You may think that just having social media set up for your business puts you ahead of the curve. And a year ago, it did. With the changing face of social media, though, simply having a presence sometimes isn’t enough to actually get your customers to follow you, let alone engage. Here are a few tips:
Hold live events. Get your customers to do the talking by encouraging them to check in, tweet and/or Instagram photos from the event. Gainesville’s own Hippodrome Theatre has been at the forefront of the newest type of theatrical social media promotion: Tweet Seats. During one of its preview performances, The Hipp invites a small group of Twitter-savvy patrons to live-tweet their thoughts about the performance from a secluded area. Artistic Director Lauren Caldwell says, “It really is fun to watch, in real time, the reactions; and, oftentimes, the re-tweet process moves way beyond the people in the theatre.”
When Zoom Room, a dog training and agility center chain, opened up a location in Silicon Valley, the company took to Facebook well in advance of its grand opening to get people interested. For every person who R.S.V.P.’d and then attended the grand opening, they agreed to donate $10 to a local animal care center. They got the word out through a promoted post on Facebook and even got the attention of other local businesses who lined up to donate for opening-day raffles. This spirit of giving resulted in a packed house on opening day and good conversion into customers.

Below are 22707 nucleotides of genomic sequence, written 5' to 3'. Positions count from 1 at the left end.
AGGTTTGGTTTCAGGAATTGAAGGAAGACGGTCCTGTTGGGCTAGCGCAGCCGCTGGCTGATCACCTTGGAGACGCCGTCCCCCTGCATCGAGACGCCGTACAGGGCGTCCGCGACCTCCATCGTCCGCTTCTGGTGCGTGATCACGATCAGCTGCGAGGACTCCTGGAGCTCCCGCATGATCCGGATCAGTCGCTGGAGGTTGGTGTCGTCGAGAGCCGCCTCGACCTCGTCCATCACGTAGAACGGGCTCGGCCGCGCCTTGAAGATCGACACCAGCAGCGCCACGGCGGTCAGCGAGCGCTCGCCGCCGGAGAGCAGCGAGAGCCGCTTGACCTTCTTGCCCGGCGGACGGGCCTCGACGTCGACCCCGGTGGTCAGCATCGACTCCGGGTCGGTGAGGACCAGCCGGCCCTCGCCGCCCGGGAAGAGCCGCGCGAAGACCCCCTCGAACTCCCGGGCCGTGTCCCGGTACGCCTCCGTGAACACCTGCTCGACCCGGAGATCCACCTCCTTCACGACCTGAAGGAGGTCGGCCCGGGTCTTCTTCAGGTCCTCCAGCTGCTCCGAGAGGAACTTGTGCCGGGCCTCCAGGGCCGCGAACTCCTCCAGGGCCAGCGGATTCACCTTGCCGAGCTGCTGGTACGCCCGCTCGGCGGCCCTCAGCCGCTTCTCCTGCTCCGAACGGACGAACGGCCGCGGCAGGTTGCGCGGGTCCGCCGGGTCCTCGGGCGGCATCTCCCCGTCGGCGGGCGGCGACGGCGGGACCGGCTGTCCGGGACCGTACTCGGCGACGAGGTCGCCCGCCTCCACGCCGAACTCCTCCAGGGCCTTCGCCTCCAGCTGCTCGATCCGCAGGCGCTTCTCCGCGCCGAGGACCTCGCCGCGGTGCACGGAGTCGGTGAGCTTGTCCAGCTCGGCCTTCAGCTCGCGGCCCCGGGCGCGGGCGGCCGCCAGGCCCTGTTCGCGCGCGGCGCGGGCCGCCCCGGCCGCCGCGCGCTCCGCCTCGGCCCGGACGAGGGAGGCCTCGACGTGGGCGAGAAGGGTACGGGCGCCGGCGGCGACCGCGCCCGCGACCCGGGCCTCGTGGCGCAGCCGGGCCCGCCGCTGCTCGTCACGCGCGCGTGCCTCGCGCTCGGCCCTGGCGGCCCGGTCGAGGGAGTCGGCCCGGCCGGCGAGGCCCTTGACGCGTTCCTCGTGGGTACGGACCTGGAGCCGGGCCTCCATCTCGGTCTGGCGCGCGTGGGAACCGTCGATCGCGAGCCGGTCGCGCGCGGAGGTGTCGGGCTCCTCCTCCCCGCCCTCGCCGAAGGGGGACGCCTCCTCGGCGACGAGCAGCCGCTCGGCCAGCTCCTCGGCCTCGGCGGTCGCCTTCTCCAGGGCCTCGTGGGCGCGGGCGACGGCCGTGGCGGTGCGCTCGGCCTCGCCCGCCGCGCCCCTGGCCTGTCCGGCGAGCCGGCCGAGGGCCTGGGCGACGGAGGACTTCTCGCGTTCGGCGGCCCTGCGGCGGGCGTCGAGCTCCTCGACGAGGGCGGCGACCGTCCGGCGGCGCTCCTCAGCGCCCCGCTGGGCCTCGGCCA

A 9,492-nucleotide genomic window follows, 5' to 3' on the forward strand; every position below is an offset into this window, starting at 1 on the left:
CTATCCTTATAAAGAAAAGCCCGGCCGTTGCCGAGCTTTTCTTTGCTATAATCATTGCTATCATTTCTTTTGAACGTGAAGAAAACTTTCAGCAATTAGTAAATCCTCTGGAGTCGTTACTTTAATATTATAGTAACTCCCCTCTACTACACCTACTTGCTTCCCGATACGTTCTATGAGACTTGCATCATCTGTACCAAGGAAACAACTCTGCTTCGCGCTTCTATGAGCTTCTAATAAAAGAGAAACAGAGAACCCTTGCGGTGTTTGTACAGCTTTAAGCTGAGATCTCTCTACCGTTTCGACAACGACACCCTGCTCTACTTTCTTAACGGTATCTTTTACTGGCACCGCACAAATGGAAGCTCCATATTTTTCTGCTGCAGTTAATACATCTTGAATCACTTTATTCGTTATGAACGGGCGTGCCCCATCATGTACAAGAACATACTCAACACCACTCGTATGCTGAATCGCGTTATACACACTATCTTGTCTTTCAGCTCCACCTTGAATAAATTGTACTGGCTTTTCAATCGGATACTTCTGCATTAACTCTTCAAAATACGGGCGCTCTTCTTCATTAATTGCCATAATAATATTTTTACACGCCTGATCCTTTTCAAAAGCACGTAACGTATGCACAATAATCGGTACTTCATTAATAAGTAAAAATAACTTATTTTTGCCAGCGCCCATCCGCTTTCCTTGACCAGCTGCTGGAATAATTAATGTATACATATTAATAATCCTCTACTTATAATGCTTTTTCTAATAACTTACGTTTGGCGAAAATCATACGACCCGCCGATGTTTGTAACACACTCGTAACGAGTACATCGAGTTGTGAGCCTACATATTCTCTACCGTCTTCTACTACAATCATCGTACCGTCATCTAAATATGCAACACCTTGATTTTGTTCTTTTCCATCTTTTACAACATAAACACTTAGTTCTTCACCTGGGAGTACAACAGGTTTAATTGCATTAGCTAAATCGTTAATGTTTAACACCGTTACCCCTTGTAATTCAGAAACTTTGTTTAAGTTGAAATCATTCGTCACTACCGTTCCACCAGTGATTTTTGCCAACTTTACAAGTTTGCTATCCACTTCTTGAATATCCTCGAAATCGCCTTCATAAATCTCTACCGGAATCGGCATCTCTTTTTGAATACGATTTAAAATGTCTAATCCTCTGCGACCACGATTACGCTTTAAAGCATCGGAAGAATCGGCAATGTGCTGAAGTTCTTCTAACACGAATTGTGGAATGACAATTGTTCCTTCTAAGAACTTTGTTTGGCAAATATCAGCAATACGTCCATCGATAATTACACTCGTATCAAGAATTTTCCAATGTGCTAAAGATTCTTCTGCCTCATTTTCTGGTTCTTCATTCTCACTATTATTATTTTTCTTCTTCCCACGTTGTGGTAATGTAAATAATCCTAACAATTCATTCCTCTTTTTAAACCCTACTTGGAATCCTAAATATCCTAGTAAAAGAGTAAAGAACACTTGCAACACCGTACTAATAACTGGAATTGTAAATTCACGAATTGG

You may have seen at least one of Oreo’s Daily Twist images last summer (if not, Scott Monty has a great slideshow: https://www.scottmonty.com/2012/10/a-new-twist-on-content.html. These quick, clever and fun images gave fans something to look forward to every day: seeing what Oreo would feature next and how they would do it. In February, Taco Bell took to a fairly new video service, Vine, to announce its Cool Ranch Doritos Loco Taco: https://twitter.com/TacoBell/status/301725088863113216. These kinds of creative, outside-the-box ideas can easily translate to small businesses.
People love to know who’s behind the businesses they frequent, and local businesses definitely have an advantage there. Mix in some personal anecdotes along with all of the business updates. Give them a behind-the-scenes look at renovations to your store, a sneak peek of the newest shipment or a video of the production process. Tell them to wish an employee “Happy Birthday” or “Happy Anniversary” when they stop in. These personal touches make your customers feel more invested in your business, and that makes them more loyal, as well.
Obviously, just copying something someone else did isn’t truly innovative. Instead, use these ideas to inspire you to use social media in new and unexpected ways to capture the attention of your audience.
Disclosure: Crystal Coleman formerly was employed by the Hippodrome Theatre and worked with its social media team.
Crystal Coleman is a Gainesville native now living in Silicon Valley and working as a Community Consultant for Ning. You can follow her tweets
@ThatGirlCrystal and read her blog at